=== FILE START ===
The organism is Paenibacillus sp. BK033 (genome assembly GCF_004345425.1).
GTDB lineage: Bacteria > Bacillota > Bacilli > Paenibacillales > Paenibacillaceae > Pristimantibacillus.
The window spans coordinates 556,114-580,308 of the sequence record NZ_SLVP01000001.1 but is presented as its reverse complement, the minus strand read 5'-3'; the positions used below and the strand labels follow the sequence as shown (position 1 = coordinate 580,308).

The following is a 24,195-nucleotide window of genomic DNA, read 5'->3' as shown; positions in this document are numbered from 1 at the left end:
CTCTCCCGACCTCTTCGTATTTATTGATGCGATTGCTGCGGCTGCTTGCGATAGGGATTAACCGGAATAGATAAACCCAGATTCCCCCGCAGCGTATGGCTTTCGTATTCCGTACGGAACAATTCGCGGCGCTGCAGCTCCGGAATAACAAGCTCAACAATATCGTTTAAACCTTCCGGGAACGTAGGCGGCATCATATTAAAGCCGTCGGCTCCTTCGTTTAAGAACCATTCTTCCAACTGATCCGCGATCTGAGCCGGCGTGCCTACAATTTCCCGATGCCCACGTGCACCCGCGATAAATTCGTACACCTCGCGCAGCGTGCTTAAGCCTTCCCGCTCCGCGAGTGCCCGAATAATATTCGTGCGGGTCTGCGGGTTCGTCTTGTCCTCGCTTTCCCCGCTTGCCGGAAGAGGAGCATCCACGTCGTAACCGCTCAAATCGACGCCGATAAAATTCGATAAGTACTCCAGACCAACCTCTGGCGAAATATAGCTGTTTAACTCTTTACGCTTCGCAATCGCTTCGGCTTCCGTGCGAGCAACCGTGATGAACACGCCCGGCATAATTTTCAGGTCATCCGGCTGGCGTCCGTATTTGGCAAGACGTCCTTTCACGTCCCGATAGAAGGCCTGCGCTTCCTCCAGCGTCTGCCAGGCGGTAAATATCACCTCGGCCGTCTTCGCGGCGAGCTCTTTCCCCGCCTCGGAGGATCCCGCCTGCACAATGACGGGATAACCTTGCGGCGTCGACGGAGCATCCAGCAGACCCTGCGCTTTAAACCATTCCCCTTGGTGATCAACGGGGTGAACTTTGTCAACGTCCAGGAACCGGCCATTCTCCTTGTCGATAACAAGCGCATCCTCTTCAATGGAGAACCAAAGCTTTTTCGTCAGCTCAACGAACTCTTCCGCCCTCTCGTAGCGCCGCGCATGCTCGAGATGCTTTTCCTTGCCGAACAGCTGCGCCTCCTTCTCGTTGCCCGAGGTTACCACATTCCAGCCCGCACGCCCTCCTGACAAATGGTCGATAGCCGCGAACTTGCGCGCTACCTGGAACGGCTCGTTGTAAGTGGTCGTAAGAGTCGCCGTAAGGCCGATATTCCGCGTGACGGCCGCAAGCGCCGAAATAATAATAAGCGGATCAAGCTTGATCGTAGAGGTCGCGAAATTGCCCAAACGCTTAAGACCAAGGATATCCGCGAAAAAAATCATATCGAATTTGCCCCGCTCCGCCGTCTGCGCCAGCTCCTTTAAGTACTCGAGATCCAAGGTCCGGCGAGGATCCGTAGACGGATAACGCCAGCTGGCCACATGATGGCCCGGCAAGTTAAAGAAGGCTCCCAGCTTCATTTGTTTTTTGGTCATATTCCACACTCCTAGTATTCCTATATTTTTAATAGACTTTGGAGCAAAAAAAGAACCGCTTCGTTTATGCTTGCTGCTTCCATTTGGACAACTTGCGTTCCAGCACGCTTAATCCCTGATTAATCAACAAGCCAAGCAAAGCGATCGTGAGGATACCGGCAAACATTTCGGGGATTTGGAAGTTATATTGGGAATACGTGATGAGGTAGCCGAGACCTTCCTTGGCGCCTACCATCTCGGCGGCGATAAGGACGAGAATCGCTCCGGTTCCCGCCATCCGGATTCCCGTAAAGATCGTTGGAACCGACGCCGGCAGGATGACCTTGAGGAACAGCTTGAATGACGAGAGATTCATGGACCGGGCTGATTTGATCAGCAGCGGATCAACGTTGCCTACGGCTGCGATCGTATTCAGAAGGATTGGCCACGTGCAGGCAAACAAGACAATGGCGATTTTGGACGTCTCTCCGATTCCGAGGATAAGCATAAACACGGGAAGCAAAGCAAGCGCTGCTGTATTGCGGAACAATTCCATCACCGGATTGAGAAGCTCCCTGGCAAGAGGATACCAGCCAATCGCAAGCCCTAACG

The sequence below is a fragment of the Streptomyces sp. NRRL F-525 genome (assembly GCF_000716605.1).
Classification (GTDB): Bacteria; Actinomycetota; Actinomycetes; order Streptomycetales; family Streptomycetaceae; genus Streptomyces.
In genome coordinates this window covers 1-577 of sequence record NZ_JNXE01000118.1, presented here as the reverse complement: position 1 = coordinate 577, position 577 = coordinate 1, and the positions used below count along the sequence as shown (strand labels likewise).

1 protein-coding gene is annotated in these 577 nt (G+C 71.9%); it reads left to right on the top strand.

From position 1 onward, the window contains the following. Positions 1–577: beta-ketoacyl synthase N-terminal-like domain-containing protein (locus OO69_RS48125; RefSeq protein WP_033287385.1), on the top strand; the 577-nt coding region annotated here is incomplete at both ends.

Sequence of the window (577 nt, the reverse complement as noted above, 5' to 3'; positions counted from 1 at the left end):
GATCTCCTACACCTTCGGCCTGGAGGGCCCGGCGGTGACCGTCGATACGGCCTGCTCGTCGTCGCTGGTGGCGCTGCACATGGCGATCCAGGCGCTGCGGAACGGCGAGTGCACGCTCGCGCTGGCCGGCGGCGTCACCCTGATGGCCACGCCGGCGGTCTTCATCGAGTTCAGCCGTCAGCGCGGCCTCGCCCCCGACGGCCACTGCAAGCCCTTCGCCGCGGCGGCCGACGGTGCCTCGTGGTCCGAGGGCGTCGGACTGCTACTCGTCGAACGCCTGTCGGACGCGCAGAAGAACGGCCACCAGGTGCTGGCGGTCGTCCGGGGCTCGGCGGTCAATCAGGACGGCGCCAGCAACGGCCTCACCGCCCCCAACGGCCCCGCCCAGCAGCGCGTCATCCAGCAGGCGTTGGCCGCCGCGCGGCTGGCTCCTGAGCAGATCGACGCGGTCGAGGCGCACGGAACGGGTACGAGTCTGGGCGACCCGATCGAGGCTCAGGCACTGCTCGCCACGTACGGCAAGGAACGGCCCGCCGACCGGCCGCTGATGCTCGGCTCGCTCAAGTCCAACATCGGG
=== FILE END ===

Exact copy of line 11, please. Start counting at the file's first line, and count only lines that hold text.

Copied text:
Sequence of the window (577 nt, the reverse complement as noted above, 5' to 3'; positions counted from 1 at the left end):